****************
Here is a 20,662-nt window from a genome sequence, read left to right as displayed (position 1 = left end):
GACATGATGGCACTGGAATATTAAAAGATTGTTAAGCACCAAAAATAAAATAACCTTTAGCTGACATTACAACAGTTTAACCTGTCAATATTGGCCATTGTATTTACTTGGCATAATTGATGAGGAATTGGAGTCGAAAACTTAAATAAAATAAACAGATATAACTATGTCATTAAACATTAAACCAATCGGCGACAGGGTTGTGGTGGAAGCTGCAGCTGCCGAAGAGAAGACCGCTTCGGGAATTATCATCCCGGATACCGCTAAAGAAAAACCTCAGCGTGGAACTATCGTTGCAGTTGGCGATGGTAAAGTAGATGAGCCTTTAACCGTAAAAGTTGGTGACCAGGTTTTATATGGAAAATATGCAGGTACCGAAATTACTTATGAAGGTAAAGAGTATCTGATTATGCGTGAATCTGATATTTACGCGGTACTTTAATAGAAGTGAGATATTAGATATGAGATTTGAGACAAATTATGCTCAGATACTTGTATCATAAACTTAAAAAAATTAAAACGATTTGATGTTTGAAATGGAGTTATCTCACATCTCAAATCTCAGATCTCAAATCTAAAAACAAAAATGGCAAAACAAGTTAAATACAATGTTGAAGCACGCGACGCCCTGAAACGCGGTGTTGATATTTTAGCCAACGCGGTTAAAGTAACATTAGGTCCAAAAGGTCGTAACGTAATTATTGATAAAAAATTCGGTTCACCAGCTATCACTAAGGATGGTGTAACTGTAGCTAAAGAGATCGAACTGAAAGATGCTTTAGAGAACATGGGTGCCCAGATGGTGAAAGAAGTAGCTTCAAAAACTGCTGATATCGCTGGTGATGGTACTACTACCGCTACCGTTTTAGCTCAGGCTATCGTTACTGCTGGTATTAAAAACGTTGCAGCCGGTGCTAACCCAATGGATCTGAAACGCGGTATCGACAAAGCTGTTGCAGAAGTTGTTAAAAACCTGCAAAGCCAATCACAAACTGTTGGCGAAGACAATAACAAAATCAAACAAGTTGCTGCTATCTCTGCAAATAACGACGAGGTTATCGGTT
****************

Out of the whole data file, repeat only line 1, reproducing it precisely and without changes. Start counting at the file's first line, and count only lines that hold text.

Here is a 20,662-nt window from a genome sequence, read left to right as displayed (position 1 = left end):